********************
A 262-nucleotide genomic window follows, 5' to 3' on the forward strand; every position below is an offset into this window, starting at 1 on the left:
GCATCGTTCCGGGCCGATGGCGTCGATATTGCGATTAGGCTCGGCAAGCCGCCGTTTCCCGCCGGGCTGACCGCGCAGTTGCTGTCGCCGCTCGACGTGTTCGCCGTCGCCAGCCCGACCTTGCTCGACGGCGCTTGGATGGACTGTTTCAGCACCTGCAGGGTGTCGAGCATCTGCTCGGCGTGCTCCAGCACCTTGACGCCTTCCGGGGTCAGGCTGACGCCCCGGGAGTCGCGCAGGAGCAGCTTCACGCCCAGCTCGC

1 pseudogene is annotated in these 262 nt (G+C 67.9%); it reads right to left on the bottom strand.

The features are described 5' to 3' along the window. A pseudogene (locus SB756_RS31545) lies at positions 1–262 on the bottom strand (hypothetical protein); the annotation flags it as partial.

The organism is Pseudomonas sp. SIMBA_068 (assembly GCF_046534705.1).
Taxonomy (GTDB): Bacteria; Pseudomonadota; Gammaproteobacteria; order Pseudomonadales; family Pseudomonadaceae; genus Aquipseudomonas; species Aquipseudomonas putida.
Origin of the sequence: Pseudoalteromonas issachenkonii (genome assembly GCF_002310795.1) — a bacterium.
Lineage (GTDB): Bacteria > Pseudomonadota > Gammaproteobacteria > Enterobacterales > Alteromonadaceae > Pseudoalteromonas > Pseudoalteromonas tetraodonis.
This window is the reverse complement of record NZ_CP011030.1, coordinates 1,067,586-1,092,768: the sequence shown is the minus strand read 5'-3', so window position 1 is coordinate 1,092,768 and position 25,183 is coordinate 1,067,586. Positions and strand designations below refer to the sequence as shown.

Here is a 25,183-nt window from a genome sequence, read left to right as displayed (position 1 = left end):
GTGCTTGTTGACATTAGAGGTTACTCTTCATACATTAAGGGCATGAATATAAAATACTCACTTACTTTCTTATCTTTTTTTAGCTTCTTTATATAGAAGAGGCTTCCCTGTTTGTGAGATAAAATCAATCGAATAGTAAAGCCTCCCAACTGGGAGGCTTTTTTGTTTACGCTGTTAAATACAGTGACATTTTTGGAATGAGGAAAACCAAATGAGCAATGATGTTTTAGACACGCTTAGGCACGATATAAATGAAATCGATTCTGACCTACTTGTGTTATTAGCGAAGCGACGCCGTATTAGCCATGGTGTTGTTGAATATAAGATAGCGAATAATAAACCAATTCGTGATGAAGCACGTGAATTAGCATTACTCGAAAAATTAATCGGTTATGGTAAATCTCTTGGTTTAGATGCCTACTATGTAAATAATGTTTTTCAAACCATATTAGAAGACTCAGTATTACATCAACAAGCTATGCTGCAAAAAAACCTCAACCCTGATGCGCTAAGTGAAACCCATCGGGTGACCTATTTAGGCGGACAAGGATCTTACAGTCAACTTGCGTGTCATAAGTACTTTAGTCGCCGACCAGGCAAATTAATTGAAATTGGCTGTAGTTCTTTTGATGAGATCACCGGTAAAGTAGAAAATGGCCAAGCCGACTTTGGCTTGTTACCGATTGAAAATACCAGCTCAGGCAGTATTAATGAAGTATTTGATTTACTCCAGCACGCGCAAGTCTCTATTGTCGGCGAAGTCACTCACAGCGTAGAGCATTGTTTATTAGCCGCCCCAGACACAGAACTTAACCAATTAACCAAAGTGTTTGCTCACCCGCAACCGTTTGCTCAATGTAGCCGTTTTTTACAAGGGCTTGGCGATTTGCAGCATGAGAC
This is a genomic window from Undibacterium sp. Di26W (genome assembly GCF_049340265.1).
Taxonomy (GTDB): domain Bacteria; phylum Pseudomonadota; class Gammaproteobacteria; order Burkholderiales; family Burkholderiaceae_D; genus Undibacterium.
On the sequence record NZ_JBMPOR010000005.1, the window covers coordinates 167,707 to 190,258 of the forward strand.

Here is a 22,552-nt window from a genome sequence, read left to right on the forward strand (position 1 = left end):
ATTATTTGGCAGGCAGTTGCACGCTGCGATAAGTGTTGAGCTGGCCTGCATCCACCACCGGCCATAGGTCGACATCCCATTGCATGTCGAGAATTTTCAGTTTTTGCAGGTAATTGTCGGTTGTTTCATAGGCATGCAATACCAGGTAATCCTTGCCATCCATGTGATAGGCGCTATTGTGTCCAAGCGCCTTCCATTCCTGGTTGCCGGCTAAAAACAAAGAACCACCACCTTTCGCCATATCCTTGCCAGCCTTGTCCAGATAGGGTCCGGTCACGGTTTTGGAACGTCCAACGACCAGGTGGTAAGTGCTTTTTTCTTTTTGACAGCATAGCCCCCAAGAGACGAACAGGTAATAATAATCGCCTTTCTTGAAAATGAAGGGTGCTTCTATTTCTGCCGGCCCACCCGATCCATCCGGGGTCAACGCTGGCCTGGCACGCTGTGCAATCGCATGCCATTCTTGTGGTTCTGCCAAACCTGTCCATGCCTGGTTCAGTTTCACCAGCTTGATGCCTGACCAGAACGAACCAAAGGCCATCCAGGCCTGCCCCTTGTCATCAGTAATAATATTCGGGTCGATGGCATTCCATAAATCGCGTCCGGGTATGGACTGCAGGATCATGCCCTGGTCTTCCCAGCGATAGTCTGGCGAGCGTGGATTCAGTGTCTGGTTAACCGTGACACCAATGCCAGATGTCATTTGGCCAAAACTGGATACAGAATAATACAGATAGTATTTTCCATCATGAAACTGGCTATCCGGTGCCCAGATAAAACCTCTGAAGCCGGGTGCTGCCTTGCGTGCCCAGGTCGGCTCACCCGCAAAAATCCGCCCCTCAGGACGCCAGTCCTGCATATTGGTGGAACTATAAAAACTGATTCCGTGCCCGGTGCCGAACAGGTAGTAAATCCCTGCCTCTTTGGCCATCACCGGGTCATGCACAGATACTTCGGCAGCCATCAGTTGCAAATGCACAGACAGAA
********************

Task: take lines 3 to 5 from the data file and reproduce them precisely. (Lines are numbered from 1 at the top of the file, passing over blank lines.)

1 pseudogene is annotated in these 262 nt (G+C 67.9%); it reads right to left on the bottom strand.

The features are described 5' to 3' along the window. A pseudogene (locus SB756_RS31545) lies at positions 1–262 on the bottom strand (hypothetical protein); the annotation flags it as partial.

The organism is Pseudomonas sp. SIMBA_068 (assembly GCF_046534705.1).